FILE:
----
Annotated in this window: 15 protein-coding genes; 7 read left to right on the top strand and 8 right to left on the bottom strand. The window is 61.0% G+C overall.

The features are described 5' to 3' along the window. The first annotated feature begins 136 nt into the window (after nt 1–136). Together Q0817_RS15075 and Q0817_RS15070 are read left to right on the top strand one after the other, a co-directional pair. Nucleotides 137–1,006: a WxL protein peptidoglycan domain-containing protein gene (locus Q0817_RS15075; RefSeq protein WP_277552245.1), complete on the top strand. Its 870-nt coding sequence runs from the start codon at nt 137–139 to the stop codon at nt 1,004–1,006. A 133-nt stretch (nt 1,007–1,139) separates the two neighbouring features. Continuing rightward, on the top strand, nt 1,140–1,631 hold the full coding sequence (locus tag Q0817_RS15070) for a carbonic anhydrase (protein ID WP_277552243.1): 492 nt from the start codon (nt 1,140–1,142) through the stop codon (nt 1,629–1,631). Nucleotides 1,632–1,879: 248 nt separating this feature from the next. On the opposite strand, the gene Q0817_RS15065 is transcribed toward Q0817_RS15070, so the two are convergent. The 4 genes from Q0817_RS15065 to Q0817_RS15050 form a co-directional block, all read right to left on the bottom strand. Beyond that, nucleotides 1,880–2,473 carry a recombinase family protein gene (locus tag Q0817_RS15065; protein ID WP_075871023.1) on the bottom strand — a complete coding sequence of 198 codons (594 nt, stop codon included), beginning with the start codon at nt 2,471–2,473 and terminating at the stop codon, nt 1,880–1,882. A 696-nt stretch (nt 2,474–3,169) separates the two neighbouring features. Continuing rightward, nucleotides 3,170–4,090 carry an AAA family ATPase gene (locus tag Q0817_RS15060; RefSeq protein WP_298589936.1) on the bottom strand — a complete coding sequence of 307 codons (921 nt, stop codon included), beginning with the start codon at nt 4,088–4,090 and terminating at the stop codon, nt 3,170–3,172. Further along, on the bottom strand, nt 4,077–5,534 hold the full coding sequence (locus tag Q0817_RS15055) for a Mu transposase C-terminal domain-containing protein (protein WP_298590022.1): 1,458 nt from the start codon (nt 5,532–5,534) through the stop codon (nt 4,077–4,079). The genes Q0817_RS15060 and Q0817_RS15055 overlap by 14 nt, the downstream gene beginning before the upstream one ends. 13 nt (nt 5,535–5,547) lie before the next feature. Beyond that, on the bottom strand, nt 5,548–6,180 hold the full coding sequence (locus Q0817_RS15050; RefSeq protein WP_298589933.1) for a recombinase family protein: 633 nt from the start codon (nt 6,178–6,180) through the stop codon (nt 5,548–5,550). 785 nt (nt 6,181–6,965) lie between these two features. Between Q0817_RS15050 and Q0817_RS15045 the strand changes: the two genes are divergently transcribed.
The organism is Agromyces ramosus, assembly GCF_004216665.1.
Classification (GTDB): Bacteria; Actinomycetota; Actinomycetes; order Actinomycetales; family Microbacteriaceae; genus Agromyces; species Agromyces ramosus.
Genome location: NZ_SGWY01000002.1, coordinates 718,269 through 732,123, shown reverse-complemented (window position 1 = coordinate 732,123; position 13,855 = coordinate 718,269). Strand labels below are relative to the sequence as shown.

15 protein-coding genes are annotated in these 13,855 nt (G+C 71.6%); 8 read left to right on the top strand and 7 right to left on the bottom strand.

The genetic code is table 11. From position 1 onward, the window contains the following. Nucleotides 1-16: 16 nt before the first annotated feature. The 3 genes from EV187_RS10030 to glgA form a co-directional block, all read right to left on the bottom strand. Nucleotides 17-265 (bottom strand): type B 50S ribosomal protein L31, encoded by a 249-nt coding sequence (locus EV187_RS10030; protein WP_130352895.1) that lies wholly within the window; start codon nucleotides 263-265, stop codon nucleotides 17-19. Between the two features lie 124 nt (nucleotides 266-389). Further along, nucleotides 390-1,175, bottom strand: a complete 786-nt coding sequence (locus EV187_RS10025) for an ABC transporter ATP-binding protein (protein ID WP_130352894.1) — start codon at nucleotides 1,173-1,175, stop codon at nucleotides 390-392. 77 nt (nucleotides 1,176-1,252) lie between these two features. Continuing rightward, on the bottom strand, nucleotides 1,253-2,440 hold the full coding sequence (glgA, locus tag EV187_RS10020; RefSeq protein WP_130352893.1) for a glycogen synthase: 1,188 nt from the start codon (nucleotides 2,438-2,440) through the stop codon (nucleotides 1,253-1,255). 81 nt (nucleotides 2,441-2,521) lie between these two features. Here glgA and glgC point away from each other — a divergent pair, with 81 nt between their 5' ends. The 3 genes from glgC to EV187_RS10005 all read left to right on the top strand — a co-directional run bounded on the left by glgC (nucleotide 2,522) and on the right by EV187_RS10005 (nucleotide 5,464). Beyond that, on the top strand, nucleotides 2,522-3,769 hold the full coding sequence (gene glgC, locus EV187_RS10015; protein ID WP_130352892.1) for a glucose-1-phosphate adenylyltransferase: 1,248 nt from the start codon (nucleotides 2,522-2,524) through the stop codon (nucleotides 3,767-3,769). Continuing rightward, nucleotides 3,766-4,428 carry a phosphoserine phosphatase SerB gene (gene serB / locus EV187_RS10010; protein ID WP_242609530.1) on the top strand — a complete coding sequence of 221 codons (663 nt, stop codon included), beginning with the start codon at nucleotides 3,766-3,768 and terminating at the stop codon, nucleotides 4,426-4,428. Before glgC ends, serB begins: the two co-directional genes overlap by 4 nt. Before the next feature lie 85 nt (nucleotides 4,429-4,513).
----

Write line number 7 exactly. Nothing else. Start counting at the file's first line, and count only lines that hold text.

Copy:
The genetic code is table 11. From position 1 onward, the window contains the following. Nucleotides 1-16: 16 nt before the first annotated feature. The 3 genes from EV187_RS10030 to glgA form a co-directional block, all read right to left on the bottom strand. Nucleotides 17-265 (bottom strand): type B 50S ribosomal protein L31, encoded by a 249-nt coding sequence (locus EV187_RS10030; protein WP_130352895.1) that lies wholly within the window; start codon nucleotides 263-265, stop codon nucleotides 17-19. Between the two features lie 124 nt (nucleotides 266-389). Further along, nucleotides 390-1,175, bottom strand: a complete 786-nt coding sequence (locus EV187_RS10025) for an ABC transporter ATP-binding protein (protein ID WP_130352894.1) — start codon at nucleotides 1,173-1,175, stop codon at nucleotides 390-392. 77 nt (nucleotides 1,176-1,252) lie between these two features. Continuing rightward, on the bottom strand, nucleotides 1,253-2,440 hold the full coding sequence (glgA, locus tag EV187_RS10020; RefSeq protein WP_130352893.1) for a glycogen synthase: 1,188 nt from the start codon (nucleotides 2,438-2,440) through the stop codon (nucleotides 1,253-1,255). 81 nt (nucleotides 2,441-2,521) lie between these two features. Here glgA and glgC point away from each other — a divergent pair, with 81 nt between their 5' ends. The 3 genes from glgC to EV187_RS10005 all read left to right on the top strand — a co-directional run bounded on the left by glgC (nucleotide 2,522) and on the right by EV187_RS10005 (nucleotide 5,464). Beyond that, on the top strand, nucleotides 2,522-3,769 hold the full coding sequence (gene glgC, locus EV187_RS10015; protein ID WP_130352892.1) for a glucose-1-phosphate adenylyltransferase: 1,248 nt from the start codon (nucleotides 2,522-2,524) through the stop codon (nucleotides 3,767-3,769). Continuing rightward, nucleotides 3,766-4,428 carry a phosphoserine phosphatase SerB gene (gene serB / locus EV187_RS10010; protein ID WP_242609530.1) on the top strand — a complete coding sequence of 221 codons (663 nt, stop codon included), beginning with the start codon at nucleotides 3,766-3,768 and terminating at the stop codon, nucleotides 4,426-4,428. Before glgC ends, serB begins: the two co-directional genes overlap by 4 nt. Before the next feature lie 85 nt (nucleotides 4,429-4,513).